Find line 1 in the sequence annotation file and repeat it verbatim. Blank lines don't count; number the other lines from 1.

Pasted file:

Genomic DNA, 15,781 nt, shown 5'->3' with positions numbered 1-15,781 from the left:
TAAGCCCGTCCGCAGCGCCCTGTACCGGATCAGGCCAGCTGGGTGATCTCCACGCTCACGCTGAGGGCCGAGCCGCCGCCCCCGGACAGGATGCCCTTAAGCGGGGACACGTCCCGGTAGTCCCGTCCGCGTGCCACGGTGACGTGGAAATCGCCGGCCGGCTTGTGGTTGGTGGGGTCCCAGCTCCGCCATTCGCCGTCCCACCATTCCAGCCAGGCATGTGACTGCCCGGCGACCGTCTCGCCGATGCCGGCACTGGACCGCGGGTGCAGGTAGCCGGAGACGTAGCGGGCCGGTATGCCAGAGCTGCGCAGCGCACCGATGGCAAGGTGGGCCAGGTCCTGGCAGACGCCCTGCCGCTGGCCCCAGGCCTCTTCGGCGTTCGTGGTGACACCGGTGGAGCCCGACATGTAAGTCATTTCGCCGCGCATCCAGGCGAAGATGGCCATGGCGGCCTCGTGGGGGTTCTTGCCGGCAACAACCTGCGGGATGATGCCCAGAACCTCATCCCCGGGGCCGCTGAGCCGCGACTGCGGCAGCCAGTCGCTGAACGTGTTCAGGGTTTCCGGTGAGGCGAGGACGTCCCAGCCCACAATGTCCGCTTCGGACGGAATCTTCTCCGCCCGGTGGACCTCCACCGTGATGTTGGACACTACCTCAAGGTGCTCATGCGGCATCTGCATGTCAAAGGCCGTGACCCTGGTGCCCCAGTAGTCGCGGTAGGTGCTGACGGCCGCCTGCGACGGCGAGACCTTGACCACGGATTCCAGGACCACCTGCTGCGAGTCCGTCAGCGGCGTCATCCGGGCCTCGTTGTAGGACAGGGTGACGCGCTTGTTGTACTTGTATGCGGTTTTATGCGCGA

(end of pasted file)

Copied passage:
Genomic DNA, 15,781 nt, shown 5'->3' with positions numbered 1-15,781 from the left: